I’ve told this story many times since November 3, 1990–and I’m sure I will tell it again and often. It is the story of my wedding day–the day when I gathered all who loved me and my soon-to-be husband to celebrate with us as we became “we.”
It’s a story I pull out when I need to remind myself that I can withstand things I’d rather not have to–and I can do so not only because of what is within me, but because of who is around me.
It is the story of the long and arduous torture I put myself through to look beautiful on my wedding day. Of how I had my nails done–eek!–and sat for a very long time in the beautician’s chair in my sweatpants and t-shirt, while she addressed the curlyness which is my hair and tried to make order of it and of the headpiece to which my veil would eventually be snapped. It is the story of how my parents got lost on the way to the venue and so my bridesmaid’s struggled to fasten the veil to the headpiece as I sat in my wedding gown, trying not to get wrinkled. It is the story of how my parents arrived, my father about to not only give me away but officiate the wedding, and of how out-of-breath and awkward it all felt because of the rush of them being delayed.
More importantly, though, it is the story of the thorny plant just outside the door that I would exit as I made my way to the steps of a Victorian Mansion where my fiance waited to become my husband. It is the story of how I walked out of that door and into the Arizona sunlight, smiling at everyone I loved, excited for the day and what it would hold. And it is the story of how, as we walked, that thorny plant caught hold of my veil–my long, trailing veil, the one that I chose because my dress did not have a train–and would not let go.
My father and I walked toward my fiance, and he felt my step slow and heard my whisper from the side of my still-smiling mouth, “my veil.”
And what he heard as his steps stopped was “I’m going to bail.”
“No, my veil!,” I whisper-yelled as I stopped altogether.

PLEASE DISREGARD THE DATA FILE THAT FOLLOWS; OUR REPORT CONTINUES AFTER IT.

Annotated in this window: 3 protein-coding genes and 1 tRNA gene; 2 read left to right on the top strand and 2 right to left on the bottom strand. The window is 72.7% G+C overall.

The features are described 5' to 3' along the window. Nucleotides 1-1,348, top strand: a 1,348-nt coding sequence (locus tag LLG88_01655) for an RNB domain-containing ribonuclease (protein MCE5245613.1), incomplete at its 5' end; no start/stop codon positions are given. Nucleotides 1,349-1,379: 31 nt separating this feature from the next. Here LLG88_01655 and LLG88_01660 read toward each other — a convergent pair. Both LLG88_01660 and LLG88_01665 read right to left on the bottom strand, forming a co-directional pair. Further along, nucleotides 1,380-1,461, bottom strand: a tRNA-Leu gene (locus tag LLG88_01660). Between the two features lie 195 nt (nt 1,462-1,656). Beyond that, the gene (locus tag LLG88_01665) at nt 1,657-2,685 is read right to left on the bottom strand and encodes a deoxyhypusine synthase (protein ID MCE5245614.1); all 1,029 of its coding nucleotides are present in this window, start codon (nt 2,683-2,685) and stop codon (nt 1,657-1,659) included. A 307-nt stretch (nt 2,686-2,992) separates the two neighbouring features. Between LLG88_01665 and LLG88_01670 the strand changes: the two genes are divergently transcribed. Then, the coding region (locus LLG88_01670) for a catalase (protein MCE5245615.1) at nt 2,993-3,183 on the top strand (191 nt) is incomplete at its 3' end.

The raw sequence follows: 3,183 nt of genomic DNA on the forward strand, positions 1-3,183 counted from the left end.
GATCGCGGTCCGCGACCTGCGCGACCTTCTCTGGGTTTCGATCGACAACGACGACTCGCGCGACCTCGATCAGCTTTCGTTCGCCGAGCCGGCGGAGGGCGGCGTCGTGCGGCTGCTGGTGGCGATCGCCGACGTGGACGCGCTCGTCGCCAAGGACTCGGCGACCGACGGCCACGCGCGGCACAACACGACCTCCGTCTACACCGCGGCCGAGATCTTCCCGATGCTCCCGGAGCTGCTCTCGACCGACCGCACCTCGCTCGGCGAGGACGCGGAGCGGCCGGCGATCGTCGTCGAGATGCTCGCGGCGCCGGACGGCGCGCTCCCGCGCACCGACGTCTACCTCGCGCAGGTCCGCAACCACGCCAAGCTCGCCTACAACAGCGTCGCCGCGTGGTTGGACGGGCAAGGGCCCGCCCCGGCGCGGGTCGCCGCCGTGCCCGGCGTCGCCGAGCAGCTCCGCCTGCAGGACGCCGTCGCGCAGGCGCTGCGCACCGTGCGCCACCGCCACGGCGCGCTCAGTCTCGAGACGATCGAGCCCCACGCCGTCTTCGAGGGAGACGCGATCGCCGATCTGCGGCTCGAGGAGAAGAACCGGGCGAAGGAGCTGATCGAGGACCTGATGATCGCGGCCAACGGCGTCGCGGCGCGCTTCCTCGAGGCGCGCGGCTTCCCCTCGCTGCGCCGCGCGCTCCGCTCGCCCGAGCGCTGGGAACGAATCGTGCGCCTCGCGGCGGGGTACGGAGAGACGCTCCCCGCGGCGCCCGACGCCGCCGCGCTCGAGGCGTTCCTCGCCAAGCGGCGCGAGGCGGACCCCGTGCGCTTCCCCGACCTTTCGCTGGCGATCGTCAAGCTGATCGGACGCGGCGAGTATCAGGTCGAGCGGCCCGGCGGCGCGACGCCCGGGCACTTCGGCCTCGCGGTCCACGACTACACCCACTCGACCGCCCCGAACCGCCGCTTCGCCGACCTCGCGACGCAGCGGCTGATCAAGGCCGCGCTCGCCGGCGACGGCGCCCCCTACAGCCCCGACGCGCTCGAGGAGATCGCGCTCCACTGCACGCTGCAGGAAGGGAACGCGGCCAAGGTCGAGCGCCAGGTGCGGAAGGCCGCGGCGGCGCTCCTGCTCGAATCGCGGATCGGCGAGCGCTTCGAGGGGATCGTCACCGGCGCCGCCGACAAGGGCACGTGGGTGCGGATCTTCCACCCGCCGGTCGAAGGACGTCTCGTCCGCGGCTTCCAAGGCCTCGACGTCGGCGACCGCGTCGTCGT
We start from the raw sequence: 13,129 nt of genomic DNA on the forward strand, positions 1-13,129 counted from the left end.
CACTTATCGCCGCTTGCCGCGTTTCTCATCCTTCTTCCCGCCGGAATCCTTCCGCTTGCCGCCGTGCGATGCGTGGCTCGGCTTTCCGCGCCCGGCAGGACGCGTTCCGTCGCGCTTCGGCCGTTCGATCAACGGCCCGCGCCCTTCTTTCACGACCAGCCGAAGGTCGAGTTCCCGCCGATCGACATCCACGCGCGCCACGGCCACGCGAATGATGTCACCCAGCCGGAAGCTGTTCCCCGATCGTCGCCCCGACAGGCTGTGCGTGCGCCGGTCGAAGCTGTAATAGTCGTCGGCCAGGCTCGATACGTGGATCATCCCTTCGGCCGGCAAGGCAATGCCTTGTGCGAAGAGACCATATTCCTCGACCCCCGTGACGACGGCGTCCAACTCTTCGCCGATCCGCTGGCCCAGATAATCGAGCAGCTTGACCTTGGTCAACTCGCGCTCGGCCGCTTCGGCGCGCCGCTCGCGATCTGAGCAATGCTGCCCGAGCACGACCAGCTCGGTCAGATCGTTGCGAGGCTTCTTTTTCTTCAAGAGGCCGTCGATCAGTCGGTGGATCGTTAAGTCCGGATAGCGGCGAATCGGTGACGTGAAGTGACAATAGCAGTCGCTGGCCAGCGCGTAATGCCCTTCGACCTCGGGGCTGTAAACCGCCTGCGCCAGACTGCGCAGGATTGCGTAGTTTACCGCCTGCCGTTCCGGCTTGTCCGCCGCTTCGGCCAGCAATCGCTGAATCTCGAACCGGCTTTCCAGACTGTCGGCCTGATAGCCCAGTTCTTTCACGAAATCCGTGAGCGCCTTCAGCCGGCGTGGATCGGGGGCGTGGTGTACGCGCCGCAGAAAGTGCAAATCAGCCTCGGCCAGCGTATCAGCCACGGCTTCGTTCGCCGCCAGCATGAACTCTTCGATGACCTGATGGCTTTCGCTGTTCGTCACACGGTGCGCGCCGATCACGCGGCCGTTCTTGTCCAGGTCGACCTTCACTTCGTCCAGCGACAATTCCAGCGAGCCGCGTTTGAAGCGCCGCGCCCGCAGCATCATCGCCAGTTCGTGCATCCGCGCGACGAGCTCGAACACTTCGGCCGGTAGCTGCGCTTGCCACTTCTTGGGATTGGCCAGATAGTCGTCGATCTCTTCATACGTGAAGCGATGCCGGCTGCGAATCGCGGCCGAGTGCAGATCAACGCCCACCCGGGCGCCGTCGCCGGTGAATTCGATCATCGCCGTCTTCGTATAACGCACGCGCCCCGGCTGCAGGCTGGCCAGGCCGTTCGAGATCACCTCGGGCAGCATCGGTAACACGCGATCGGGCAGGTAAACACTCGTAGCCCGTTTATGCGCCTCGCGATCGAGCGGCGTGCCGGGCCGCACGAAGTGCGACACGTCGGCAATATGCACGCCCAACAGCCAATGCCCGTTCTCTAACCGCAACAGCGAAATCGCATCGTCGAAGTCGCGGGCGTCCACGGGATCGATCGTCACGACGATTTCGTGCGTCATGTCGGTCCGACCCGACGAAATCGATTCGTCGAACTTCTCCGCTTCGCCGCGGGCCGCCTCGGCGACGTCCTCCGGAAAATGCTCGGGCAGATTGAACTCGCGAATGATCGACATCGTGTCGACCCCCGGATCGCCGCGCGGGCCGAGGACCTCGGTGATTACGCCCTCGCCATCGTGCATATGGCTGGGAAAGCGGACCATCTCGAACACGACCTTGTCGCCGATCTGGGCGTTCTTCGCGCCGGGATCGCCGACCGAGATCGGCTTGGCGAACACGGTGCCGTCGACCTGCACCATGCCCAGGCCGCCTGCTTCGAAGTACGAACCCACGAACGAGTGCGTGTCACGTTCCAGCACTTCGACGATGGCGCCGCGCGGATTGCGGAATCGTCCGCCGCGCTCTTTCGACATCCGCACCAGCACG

My bridesmaids and my mother saw the situation and came running over to loosen the grip the plant had on my lace, but the plant wouldn’t yield. Finesse forgotten, my mother gave the veil a quick and forceful tug and, well, these pictures tell the story better than I ever could:
Yes. That’s what happened: the plant wore my veil while I married my husband with a funny hair ridge that embarrassed me far more than anything else that happened that day.
When the veil sailed off my head, I looked up and saw someone way across the open space of the yard—someone I worked with and was not particularly close to, but someone I knew. I saw the look on his face–a mix of amusement and horror and true concern. As I remember the story, I think also in that moment I heard the collective gasp of those attended and a silence that fell over the yard as they all waited to see what I would do in that moment. Would I cry? Would I storm back in to the mansion and ask for a do-over? Would I throw my bouquet to the ground and say “forget it?” This is how I remember it, but in truth there was no time to respond in any way other than the way that I actually did.
And in so doing, I heard the breath of 100 people being let out collectively as I invited them to laugh along with me.
My father looked at me and I at him and the recorded music was winding down to a finish, so we walked toward my fiance with my funny hair and veil-less dress. And we got married.
This is not a story of great courage and I don’t share it because I want you to think how wonderful I am in moments of crisis (because, let’s face it, losing a veil is not a crisis–losing a limb or a loved one is, but not a veil). I share this story because I realize that somewhere along the line, I learned to respond with strength and grace. Sometimes it takes a little longer than a moment of held breath and expectation.
I owe that learning to the people that raised me and those that I choose to surround me. Their examples inform me and continue to do so.
And nearly 24 years later, guess what? I’m still married and I still have funny hair. And a story that grounds me.